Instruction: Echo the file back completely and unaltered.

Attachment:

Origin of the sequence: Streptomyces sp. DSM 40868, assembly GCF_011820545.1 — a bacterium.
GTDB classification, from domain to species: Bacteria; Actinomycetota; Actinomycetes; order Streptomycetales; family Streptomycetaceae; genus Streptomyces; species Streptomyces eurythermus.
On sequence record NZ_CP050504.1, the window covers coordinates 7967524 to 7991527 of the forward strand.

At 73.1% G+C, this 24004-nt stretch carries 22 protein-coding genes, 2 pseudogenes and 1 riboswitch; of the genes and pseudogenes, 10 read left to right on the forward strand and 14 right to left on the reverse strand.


Origin of the sequence: Streptomyces sp. DSM 40868, assembly GCF_011820545.1 — a bacterium.
GTDB classification, from domain to species: Bacteria; Actinomycetota; Actinomycetes; order Streptomycetales; family Streptomycetaceae; genus Streptomyces; species Streptomyces eurythermus.
On sequence record NZ_CP050504.1, the window covers coordinates 7967524 to 7991527 of the forward strand.

At 73.1% G+C, this 24004-nt stretch carries 22 protein-coding genes, 2 pseudogenes and 1 riboswitch; of the genes and pseudogenes, 10 read left to right on the forward strand and 14 right to left on the reverse strand.